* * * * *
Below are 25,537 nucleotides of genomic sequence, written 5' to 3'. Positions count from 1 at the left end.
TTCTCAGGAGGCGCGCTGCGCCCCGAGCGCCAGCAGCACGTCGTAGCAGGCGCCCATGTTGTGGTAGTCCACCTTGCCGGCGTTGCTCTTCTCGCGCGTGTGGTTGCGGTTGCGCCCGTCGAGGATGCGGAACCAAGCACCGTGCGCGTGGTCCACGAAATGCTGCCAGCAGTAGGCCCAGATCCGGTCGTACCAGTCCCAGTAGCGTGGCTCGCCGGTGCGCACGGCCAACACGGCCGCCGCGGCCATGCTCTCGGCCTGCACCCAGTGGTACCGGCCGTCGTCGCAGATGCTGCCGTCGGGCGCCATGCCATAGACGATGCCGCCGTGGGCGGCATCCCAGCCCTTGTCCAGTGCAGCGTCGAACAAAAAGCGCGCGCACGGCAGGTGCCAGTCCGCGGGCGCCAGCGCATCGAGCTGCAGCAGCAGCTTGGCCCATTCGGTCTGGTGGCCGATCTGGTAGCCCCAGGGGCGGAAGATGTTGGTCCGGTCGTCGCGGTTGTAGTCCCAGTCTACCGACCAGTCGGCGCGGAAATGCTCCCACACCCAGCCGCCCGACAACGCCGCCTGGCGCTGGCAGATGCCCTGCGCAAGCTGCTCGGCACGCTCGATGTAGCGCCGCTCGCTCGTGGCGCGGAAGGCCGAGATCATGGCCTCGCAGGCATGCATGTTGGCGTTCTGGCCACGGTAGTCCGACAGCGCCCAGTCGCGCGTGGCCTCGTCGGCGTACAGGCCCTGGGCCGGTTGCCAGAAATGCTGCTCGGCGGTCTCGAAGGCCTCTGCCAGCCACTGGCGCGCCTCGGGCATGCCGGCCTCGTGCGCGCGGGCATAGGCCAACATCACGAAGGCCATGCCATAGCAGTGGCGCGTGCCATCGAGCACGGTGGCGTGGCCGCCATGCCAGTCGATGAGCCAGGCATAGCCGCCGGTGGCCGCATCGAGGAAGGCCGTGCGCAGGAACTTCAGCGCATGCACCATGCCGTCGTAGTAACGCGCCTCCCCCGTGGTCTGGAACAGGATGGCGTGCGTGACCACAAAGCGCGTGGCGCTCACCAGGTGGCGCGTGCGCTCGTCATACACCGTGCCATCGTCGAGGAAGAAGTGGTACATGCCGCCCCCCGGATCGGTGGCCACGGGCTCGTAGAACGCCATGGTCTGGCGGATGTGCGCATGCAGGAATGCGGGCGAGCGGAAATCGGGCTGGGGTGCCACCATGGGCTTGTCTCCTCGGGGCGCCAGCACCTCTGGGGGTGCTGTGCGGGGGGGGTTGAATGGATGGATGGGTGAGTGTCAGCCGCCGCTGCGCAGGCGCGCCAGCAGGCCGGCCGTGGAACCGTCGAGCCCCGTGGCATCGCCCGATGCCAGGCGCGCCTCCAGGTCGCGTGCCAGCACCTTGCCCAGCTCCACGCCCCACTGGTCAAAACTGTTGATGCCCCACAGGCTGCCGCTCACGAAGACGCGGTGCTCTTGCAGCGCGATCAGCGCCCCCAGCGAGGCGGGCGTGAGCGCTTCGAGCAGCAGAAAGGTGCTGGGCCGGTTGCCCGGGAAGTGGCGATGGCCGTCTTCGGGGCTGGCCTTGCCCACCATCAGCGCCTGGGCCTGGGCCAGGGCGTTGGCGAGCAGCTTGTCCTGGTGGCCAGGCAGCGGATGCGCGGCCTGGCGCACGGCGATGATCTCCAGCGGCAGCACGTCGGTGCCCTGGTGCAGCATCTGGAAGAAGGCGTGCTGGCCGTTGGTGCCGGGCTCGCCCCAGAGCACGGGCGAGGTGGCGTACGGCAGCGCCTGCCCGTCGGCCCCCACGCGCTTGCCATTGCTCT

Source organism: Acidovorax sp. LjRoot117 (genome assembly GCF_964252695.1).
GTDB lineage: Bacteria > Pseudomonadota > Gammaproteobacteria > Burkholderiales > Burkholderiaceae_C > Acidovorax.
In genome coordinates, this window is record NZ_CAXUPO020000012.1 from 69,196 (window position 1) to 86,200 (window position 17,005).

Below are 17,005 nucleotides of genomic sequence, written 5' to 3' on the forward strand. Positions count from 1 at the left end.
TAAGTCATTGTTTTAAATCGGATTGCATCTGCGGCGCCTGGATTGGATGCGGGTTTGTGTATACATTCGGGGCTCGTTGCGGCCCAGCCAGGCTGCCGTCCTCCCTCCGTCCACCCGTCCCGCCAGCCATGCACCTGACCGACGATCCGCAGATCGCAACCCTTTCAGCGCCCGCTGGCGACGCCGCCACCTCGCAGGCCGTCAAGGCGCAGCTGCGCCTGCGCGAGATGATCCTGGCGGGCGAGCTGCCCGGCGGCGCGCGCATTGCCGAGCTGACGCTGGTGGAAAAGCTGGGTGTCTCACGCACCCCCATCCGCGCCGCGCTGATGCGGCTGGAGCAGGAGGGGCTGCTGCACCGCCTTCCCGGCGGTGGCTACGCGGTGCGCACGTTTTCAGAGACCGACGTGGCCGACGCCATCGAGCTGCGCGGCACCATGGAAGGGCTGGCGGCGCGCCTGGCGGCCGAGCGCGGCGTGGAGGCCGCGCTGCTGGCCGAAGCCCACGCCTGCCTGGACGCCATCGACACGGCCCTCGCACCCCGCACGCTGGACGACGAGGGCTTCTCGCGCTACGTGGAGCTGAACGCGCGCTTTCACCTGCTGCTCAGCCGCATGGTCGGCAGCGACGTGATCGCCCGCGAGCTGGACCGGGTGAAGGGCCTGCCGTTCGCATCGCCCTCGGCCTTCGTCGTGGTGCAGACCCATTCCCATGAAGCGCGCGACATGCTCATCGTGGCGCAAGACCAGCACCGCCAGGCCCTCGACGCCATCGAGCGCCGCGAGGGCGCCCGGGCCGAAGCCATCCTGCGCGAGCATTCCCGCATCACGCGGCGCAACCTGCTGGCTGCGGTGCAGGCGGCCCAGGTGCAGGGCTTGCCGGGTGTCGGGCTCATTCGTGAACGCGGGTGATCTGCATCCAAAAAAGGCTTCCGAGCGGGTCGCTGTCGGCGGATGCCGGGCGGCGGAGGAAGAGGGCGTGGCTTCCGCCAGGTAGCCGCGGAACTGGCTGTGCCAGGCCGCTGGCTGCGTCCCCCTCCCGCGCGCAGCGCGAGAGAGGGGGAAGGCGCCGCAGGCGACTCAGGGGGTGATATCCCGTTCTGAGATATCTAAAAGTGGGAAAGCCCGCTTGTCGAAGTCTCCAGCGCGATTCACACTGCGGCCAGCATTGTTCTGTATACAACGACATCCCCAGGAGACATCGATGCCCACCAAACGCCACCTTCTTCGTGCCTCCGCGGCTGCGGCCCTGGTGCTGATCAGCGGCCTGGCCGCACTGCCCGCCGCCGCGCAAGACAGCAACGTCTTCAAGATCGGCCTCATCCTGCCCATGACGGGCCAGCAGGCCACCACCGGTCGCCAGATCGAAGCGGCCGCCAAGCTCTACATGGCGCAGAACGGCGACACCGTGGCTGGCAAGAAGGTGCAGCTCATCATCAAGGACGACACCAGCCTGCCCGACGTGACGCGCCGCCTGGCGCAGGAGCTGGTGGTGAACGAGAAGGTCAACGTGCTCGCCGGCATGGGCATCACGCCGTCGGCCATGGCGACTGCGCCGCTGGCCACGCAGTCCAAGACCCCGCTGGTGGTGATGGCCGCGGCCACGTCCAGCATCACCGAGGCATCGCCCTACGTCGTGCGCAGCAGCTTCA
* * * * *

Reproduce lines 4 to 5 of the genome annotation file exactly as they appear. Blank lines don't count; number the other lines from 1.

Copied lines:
GTDB lineage: Bacteria > Pseudomonadota > Gammaproteobacteria > Burkholderiales > Burkholderiaceae_C > Acidovorax.
In genome coordinates, this window is record NZ_CAXUPO020000012.1 from 69,196 (window position 1) to 86,200 (window position 17,005).